Home Lookery’s Scott Rafer: Advice in the Aftermath

Lookery’s Scott Rafer: Advice in the Aftermath

After successfully selling MyBlogLog to Yahoo, it was surprising to see Lookery founder Scott Rafer write a blog post announcing his company’s “orderly shutdown”. In heartbreaking detail he took full responsibility for the company’s demise saying, “In chronological order, the sins Lookery committed under my leadership were continuing our dependency on a large partner, not knowing when to cut bait on a failing asset, and building ahead of the market.” While Rafer is still advising half a dozen startups and API management company Mashery continues to thrive, the loss of Lookery has taught the entrepreneur some hard lessons.

“It’s important for a company to exist at all,” said Rafer, “But once you’ve gained some traction you should work to reduce your dependencies.” With Lookery, Rafer’s company was completely dependent on working within the Facebook ecosystem. Said Rafer, “I’ve ranted for years about how bad an idea it is for startups to be mobile-carrier dependent. In retrospect, there is no difference between Verizon Wireless and Facebook in this context.”

After realizing that Facebook would not release anonymized data in a timely fashion, the CEO changed the scope of development. The team first began cloning the Facebook targeting system and then sold the network to build out Lookery’s universal cookie mechanism. Rafer admits that this second project was created well before the market demanded it. Since announcing plans to close down Lookery, the entrepreneur offers sage advice to others.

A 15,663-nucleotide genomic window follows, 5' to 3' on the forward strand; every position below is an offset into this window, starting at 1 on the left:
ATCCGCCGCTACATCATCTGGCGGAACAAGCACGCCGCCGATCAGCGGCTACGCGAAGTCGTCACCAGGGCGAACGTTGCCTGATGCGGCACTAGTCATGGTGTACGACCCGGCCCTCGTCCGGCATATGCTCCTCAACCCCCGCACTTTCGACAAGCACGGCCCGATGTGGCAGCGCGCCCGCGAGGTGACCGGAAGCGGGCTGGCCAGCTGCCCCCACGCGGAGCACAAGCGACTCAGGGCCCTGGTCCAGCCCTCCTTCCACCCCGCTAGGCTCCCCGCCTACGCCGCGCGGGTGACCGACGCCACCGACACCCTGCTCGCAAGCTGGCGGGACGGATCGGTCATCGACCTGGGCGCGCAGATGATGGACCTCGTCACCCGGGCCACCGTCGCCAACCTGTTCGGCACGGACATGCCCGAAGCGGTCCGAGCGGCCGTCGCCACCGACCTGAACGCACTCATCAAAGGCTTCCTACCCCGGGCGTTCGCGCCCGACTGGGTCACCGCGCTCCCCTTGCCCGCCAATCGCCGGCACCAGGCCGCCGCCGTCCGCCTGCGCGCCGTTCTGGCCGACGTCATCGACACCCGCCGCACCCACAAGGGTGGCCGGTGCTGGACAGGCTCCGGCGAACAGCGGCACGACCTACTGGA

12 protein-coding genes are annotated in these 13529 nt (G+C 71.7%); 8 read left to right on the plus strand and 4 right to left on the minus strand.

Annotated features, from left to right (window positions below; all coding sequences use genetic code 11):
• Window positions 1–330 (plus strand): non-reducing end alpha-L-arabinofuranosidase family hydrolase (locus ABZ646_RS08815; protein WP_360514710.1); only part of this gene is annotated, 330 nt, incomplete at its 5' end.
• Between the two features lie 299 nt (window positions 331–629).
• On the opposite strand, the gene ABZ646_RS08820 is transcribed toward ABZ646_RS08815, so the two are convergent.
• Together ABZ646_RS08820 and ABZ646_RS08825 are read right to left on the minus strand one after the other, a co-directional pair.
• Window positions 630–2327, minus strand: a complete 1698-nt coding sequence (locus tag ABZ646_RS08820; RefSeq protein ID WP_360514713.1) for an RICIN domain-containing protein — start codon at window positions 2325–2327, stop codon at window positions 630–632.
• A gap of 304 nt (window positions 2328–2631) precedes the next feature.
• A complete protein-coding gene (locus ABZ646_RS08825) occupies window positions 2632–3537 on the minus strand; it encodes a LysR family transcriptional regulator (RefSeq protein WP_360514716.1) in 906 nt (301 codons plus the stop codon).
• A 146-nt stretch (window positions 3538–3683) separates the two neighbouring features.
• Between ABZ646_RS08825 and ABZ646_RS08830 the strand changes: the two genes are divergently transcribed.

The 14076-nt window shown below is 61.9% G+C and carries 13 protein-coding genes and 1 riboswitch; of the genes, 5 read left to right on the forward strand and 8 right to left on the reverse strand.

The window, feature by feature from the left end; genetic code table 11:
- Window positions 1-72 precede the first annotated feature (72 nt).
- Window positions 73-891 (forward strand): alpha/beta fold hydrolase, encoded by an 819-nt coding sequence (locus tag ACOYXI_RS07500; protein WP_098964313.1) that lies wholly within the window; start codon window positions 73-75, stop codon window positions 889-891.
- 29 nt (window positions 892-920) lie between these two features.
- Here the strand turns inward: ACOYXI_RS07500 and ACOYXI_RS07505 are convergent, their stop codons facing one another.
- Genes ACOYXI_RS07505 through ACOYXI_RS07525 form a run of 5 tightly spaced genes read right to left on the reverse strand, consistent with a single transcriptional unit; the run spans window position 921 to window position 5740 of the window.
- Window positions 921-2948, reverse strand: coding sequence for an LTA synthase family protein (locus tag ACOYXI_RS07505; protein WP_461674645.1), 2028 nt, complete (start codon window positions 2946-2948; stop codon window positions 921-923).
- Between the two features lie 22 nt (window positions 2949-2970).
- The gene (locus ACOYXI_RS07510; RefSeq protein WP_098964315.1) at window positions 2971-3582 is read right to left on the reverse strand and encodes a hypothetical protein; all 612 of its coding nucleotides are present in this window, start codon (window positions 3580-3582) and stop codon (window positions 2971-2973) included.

Lessons Learned: Advice to Others

1. Ramen Profitable: Rafer maintains his belief in the “ramen profitable” model of business. He says, “If you can, bootstrap for as long as possible. You need to build something solid and meet those needs first. Then try to postpone fundraising until you’ve got scaling issues, not survival issues.”

2. Understand Expectations: As a precaution for those who do take on funding, Scott Rafer explains, “You need to know what you owe your investors. If you’ve already built on one platform, do you owe it to them to build elsewhere? Know their expectations before you take their money.”

3. Gain Control: Rafer believes that one way companies with largely Facebook-based audiences can mitigate risk, is to utilize Facebook Connect. This way they can gain access to at least a portion of users in the event of a devastating platform change or alteration to the terms of service. Says Rafer, ” Basically you need to exist first and then think about how you’re going to get out from under the thumb of a single entity.”

Photo Credit: David Sifry and Boris Veldhuijzen van Zanten

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